In a cell-free system, MMP14 activity was measured after submicromolar acrolein exposures at concentrations similar to those found in COPD sputum and acrolein protein adducts were measured by mass spectrometry. In human airway epithelial cells, MMP14 protein activity was measured and the role of proprotein convertase processes evaluated after treatment with an inhibitor, hexa-d-arginine. Immunoreactive MMP14 protein and periodic acid–Schiff staining for mucus glycoprotein was measured in the airway of subjects with COPD and control subjects. Immunoreactive MMP14 protein was measured in the airway of mice exposed to acrolein or cigarette smoke. To determine the role of EGFR and mitogen-activated protein kinase (MAPK) signaling in MMP14 expression, MMP14 transcripts were measured in human airway cells treated with neutralizing antibody (LA1), EGFR kinase inhibitor (AG1478), metalloproteinase inhibitor (GM6001), or MAPK3/2 (PD98059), MAPK8 (SP600125), or MAPK14 (ML3403) inhibitor. In human airway epithelial cells, siRNA to MMP14 was used to determine whether increases in acrolein-induced MUC5AC transcript levels were mediated by MMP14. Last, acrolein-exposed FVB/NJ (nontransgenic) strain mice or doxycycline-regulatable transgenic mice with induced lung-specific transforming growth factor-α (an EGFR ligand) expression were treated with vehicle (control) or with an EGFR kinase inhibitor, erlotinib, and lung MMP14 and MUC5AC transcript levels measured. Values are presented as means ± standard errors and were considered significant when P < 0.05 as determined by analysis of variance using an all-pairwise multiple-comparison procedure (Holm-Sidak method) (SigmaStat 3.5; Systat Software, Inc., San Jose, CA). See the online supplement for additional details of the methods used.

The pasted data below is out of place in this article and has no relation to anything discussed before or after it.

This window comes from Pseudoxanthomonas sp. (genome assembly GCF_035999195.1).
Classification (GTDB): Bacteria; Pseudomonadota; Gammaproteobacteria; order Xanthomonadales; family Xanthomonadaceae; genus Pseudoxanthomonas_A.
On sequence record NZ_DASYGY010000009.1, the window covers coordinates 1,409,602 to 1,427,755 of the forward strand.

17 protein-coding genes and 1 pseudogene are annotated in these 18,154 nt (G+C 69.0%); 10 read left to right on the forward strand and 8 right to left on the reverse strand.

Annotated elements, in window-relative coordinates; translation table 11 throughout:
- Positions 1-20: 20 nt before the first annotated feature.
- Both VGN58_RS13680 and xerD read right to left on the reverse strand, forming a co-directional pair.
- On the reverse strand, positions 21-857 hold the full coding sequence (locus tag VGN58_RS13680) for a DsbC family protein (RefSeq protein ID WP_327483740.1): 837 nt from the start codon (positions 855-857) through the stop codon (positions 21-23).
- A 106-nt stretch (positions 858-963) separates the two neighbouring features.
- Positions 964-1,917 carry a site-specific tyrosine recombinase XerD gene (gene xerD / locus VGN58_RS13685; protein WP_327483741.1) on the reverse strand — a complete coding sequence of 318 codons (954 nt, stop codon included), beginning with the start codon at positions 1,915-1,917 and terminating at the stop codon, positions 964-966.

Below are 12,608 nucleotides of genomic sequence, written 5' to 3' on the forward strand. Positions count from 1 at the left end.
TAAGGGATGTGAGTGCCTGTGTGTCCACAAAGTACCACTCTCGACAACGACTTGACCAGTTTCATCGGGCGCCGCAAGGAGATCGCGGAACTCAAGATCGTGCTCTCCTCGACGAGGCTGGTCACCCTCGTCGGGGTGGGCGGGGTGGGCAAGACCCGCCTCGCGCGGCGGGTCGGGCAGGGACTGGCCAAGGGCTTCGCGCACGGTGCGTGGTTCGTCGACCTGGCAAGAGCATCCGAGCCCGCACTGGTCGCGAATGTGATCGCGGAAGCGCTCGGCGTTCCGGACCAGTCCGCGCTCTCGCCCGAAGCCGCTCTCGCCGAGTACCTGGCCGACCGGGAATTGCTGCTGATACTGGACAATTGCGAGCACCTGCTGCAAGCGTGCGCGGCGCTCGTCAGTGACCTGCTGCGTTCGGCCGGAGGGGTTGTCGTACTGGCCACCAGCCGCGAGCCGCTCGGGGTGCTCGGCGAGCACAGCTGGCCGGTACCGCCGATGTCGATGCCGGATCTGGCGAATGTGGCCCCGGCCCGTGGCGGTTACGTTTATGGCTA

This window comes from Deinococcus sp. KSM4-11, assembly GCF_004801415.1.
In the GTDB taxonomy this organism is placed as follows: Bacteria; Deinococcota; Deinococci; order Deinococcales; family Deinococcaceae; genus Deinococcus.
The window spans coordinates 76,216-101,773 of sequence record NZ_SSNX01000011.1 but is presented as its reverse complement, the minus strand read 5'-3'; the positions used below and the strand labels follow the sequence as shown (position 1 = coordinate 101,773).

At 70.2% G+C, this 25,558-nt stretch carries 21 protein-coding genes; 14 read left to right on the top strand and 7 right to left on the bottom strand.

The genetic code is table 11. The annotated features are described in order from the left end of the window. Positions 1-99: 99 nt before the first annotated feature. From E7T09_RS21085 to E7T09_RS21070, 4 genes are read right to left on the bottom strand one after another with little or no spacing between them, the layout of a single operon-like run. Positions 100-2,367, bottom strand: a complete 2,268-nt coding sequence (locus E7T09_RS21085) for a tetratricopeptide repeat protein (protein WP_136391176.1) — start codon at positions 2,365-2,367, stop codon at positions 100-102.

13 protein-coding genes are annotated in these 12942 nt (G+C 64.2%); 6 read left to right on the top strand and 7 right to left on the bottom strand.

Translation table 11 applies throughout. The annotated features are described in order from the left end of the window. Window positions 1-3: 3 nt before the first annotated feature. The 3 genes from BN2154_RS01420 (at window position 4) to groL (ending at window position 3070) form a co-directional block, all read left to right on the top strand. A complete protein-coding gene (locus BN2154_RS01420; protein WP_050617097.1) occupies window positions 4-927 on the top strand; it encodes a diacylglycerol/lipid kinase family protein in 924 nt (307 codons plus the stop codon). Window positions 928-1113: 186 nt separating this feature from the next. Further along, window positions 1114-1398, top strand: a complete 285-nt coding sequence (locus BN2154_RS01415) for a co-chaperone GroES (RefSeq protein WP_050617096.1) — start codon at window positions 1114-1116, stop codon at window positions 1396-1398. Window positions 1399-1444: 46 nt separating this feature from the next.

Repetitive acrolein exposure increased murine MMP14 transcript levels in FVB/NJ mouse lung (Figure 1A). MMP14 protein in the whole lung homogenates in acrolein-exposed FVB/NJ mice increased as compared with control (unexposed) mice (Figure 1B). MMP14 transcripts increased in acrolein-treated normal bronchial epithelial (NHBE) cells (Figure 1C) and acrolein increased MMP14 transcripts in airway epithelial (NCI-H292) cells in a concentration-dependent manner (Figure 1D). Thus MMP14 transcripts and protein increased after acrolein treatment. In addition, MMP14 activity also increased in acrolein-treated FVB/NJ mouse lung (1.6 ± 0.43 ng/ml) as compared with control mouse lung (0.52 ± 0.043 ng/ml) (Figure 2A). MMP14 activity increased in acrolein-treated NCI-H292 cells after acrolein exposure (8.78 ± 0.24 ng/ml) as compared with the control (2.87 ± 0.24 ng/ml) (Figure 2B). Pretreatment with a proprotein convertase (furin) inhibitor, hexa-d-arginine, diminished the acrolein-induced increase in MMP14 activity (Figure 2C).